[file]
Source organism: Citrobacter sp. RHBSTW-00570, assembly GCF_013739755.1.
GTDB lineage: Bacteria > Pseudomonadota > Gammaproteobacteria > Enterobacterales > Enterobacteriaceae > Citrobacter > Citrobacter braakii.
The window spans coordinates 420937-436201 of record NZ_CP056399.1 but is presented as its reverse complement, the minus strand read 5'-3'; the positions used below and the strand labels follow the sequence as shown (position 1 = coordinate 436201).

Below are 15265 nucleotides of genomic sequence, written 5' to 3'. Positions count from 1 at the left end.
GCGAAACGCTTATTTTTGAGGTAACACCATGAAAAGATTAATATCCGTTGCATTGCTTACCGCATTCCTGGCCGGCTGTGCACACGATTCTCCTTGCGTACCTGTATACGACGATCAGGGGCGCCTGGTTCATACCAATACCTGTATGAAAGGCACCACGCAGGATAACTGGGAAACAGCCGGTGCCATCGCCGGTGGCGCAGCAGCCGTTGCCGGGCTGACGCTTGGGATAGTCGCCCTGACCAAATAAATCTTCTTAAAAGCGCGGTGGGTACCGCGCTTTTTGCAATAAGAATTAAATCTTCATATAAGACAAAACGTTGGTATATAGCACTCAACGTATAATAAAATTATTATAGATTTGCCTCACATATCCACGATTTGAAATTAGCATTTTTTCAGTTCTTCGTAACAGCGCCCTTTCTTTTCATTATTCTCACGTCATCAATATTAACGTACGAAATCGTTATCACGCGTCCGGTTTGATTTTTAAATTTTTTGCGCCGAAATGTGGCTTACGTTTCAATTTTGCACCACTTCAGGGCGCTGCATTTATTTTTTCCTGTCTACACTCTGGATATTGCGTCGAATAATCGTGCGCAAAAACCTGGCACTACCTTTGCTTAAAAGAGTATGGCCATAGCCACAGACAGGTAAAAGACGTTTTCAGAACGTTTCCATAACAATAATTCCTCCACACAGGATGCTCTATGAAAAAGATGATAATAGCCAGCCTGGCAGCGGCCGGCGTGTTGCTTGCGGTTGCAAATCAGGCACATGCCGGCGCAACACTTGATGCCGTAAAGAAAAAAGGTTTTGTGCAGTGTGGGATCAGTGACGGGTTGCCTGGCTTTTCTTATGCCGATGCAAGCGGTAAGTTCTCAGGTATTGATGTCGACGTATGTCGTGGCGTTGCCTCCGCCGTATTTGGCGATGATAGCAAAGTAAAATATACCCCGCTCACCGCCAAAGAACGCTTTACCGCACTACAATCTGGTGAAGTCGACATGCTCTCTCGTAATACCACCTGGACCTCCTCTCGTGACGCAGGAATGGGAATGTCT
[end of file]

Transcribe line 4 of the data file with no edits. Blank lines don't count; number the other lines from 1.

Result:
Below are 15265 nucleotides of genomic sequence, written 5' to 3'. Positions count from 1 at the left end.